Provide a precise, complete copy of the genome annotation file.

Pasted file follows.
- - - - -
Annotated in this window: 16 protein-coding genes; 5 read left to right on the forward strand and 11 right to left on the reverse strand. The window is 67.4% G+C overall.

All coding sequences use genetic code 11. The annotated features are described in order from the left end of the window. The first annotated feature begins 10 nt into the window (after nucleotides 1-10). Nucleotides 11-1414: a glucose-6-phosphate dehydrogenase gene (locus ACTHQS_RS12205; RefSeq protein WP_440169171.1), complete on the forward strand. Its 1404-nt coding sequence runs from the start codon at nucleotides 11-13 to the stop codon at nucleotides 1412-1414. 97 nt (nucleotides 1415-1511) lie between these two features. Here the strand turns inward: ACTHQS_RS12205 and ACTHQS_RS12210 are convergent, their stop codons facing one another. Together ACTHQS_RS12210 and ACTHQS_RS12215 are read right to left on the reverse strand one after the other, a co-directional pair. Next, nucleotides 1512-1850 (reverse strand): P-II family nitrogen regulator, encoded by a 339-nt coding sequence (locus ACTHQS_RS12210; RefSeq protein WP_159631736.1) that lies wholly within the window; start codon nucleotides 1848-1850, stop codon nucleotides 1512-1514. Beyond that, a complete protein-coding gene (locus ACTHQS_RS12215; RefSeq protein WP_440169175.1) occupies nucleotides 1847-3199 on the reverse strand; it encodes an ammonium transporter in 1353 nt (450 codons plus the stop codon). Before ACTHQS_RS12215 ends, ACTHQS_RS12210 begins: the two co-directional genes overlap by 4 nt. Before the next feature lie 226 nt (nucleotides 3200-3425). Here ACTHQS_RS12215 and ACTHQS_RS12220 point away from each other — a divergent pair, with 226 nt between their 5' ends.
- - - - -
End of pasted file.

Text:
Annotated in this window: 16 protein-coding genes; 5 read left to right on the forward strand and 11 right to left on the reverse strand. The window is 67.4% G+C overall.

All coding sequences use genetic code 11. The annotated features are described in order from the left end of the window. The first annotated feature begins 10 nt into the window (after nucleotides 1-10). Nucleotides 11-1414: a glucose-6-phosphate dehydrogenase gene (locus ACTHQS_RS12205; RefSeq protein WP_440169171.1), complete on the forward strand. Its 1404-nt coding sequence runs from the start codon at nucleotides 11-13 to the stop codon at nucleotides 1412-1414. 97 nt (nucleotides 1415-1511) lie between these two features. Here the strand turns inward: ACTHQS_RS12205 and ACTHQS_RS12210 are convergent, their stop codons facing one another. Together ACTHQS_RS12210 and ACTHQS_RS12215 are read right to left on the reverse strand one after the other, a co-directional pair. Next, nucleotides 1512-1850 (reverse strand): P-II family nitrogen regulator, encoded by a 339-nt coding sequence (locus ACTHQS_RS12210; RefSeq protein WP_159631736.1) that lies wholly within the window; start codon nucleotides 1848-1850, stop codon nucleotides 1512-1514. Beyond that, a complete protein-coding gene (locus ACTHQS_RS12215; RefSeq protein WP_440169175.1) occupies nucleotides 1847-3199 on the reverse strand; it encodes an ammonium transporter in 1353 nt (450 codons plus the stop codon). Before ACTHQS_RS12215 ends, ACTHQS_RS12210 begins: the two co-directional genes overlap by 4 nt. Before the next feature lie 226 nt (nucleotides 3200-3425). Here ACTHQS_RS12215 and ACTHQS_RS12220 point away from each other — a divergent pair, with 226 nt between their 5' ends.